World Cup hero Tim Howard will retire after the 2019 MLS season

Yahoo Sports

Tim Howard, the former Manchester United, Everton and United States national team goalkeeper who starred for the U.S. at the 2014 World Cup, will retire following the upcoming MLS season. Howard, entering his fourth year with the Colorado Rapids, made the announcement in a social media post on Tuesday:


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Howard, who’ll turn 40 in March, backstopped the Americans to the second round at the 2010 and ’14 World Cups, playing every minute of both tournaments. He posted a record 15 saves in a losing effort against Belgium in the Round of 16 at the latter event in Brazil, making him a household name in his home country in the process.

The New Jersey native was already a star in Europe by that time, though. Howard left MLS’s MetroStars (now the New York Red Bulls) in 2003 to sign with Manchester United, where he immediately supplanted French World Cup winner Fabian Barthez as United’s starter. He won the FA Cup and was named to the Premier League’s team of the season in his maiden campaign in England.

After losing his spot to Dutch backstop Edwin van der Saar, Howard was loaned to Everton in 2006 and signed a permanent deal a year later, spending a decade with the Toffees before returning to MLS with the Rapids.

Tim Howard, shown here playing for the United States against Belgium at the 2014 World Cup, announced that he will retire later this year. (Associated Press)
Tim Howard, shown here playing for the United States against Belgium at the 2014 World Cup, announced that he will retire later this year. (Associated Press)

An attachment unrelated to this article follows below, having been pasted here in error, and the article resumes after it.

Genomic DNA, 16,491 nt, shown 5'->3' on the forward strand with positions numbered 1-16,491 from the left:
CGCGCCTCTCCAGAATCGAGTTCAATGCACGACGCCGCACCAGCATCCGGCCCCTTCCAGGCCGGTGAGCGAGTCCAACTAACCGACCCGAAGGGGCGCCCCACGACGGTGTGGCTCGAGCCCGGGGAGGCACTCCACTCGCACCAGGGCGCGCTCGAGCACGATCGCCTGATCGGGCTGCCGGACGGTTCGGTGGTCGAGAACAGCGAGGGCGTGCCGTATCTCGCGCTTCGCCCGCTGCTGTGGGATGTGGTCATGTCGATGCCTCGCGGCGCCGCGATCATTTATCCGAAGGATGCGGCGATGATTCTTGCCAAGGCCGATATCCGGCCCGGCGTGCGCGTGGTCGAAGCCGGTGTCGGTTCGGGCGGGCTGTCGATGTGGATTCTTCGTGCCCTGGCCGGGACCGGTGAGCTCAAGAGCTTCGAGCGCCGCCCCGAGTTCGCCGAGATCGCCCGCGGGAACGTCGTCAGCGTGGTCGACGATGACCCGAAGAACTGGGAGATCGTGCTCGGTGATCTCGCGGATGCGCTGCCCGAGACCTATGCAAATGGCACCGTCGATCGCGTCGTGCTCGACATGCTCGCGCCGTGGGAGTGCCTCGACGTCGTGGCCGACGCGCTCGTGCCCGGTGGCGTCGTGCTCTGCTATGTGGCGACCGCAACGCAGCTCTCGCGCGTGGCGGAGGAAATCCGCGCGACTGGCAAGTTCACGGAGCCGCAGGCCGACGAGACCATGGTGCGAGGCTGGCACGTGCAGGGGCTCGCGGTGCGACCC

Howard made 121 appearances for the national team, more than any other keeper. He won two CONCACAF Gold Cups and won the Golden Glove award at the 2009 FIFA Confederations Cup after leading the U.S. to a runner-up finish. He was also on the 2006 U.S. World Cup roster but didn’t play in Germany.

His last match with the U.S. was a forgettable one. Howard was in the net when the Americans lost a World Cup qualifier in Trinidad and Tobago in October of 2017, breaking a streak of seven consecutive appearances at soccer’s premier event. But it’s a blip on an otherwise sterling record.

“What he’s given to this national team and the league and the sport in this country won’t be forgotten,” current USMNT keeper Sean Johnson told Yahoo Sports in a phone interview shortly after the news broke. “As a young goalkeeper coming up in this league, he helped me tremendously. I’m grateful that I got to spend a decent amount of time around him over the years and I know that he’ll be successful at whatever he does in the future.”

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